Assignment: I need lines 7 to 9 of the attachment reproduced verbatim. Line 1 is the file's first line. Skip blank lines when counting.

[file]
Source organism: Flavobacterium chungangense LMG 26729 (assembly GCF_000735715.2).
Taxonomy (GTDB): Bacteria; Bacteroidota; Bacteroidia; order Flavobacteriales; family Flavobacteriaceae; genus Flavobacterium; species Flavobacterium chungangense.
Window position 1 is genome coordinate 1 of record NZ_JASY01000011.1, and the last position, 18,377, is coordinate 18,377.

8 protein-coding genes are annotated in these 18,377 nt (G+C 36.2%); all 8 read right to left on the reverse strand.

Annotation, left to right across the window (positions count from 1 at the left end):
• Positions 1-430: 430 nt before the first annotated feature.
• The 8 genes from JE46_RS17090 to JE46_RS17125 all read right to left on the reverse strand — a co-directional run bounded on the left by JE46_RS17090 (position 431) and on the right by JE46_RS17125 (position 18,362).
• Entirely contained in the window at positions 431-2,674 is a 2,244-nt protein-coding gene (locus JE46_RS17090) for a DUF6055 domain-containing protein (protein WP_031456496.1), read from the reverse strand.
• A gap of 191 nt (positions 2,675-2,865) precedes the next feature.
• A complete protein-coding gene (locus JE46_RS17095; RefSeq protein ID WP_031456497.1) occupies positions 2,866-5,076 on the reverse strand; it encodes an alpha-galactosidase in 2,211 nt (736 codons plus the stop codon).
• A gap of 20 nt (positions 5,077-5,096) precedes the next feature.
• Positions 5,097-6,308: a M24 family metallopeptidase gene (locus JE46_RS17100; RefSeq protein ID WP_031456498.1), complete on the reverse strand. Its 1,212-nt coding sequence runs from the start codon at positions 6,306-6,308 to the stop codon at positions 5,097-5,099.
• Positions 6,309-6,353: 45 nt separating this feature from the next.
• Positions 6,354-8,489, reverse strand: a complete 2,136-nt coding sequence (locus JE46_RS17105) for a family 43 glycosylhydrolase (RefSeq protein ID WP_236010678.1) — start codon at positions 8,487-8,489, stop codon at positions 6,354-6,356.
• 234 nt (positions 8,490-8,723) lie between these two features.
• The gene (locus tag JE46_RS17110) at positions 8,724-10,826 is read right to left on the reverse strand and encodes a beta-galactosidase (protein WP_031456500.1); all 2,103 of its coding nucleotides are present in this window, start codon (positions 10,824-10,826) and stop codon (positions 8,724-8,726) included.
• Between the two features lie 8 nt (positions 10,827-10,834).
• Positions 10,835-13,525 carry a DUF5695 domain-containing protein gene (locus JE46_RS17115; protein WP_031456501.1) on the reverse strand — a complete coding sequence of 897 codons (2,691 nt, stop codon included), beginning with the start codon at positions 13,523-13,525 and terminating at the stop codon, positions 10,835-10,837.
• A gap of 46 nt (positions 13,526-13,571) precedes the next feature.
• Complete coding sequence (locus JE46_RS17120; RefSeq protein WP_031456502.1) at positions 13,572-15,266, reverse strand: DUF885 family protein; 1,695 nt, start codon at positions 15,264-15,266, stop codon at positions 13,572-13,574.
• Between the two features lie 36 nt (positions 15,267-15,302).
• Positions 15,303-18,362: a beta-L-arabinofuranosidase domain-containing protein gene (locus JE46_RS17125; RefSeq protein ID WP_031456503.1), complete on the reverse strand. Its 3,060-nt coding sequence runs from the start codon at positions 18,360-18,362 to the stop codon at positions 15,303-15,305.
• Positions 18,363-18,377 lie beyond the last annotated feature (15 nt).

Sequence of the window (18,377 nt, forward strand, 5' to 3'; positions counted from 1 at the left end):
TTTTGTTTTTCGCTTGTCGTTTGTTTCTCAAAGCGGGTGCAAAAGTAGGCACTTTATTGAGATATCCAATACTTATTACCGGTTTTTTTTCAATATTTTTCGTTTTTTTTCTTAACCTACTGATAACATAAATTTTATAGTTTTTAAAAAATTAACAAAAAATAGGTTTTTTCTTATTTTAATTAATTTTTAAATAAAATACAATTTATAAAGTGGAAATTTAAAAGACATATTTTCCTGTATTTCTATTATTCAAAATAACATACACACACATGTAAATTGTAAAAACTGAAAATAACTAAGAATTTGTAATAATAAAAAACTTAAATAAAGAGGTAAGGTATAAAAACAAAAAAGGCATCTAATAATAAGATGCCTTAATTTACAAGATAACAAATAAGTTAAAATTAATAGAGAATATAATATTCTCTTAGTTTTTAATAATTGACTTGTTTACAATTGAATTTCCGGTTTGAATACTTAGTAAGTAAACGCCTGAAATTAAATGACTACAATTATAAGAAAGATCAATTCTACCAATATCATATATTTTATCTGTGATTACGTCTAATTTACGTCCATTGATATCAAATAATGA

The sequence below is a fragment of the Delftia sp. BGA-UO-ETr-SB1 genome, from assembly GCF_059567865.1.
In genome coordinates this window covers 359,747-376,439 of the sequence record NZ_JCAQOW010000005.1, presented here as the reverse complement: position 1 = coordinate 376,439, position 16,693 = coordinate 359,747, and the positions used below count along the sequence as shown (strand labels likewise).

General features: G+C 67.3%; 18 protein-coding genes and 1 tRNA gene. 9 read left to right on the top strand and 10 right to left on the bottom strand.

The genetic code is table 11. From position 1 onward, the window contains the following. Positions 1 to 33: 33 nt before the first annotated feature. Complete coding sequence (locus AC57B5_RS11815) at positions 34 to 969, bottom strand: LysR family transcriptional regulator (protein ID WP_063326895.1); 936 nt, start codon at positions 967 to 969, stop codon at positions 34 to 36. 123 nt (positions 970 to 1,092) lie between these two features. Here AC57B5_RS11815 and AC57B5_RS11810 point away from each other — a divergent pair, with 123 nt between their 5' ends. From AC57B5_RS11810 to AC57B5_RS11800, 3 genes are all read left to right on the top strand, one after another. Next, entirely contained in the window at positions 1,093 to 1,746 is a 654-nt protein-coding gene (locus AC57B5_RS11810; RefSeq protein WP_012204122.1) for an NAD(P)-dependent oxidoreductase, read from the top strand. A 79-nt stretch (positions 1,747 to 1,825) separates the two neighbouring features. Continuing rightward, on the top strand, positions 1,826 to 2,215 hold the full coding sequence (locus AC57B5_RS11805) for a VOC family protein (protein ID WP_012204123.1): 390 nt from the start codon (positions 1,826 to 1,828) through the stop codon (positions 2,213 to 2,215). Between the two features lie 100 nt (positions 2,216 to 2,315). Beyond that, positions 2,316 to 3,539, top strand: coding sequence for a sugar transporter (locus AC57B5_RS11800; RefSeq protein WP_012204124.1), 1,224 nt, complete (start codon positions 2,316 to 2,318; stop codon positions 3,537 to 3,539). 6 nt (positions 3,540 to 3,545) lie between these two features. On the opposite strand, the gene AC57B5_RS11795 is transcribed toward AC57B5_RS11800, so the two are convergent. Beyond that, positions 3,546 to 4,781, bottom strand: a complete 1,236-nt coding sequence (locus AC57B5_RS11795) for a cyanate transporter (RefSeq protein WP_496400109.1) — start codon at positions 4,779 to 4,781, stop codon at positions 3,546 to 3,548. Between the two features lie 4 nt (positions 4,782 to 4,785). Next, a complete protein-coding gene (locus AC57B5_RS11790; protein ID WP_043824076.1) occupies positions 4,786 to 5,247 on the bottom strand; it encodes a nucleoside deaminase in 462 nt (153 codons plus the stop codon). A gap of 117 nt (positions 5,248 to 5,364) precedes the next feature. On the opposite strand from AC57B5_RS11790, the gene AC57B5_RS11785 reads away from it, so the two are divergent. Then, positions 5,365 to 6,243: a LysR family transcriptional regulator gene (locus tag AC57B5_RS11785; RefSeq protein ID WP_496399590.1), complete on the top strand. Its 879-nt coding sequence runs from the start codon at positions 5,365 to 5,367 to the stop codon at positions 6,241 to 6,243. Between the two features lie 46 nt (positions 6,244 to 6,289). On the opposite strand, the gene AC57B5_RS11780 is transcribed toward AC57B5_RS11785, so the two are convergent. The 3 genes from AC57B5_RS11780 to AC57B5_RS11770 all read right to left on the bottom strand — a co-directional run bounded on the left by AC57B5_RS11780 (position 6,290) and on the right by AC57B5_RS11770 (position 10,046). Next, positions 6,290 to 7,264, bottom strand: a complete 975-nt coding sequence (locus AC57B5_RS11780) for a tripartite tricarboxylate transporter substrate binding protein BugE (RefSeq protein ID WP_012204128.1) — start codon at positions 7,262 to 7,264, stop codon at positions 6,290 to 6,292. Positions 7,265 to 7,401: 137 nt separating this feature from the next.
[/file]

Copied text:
• The 8 genes from JE46_RS17090 to JE46_RS17125 all read right to left on the reverse strand — a co-directional run bounded on the left by JE46_RS17090 (position 431) and on the right by JE46_RS17125 (position 18,362).
• Entirely contained in the window at positions 431-2,674 is a 2,244-nt protein-coding gene (locus JE46_RS17090) for a DUF6055 domain-containing protein (protein WP_031456496.1), read from the reverse strand.
• A gap of 191 nt (positions 2,675-2,865) precedes the next feature.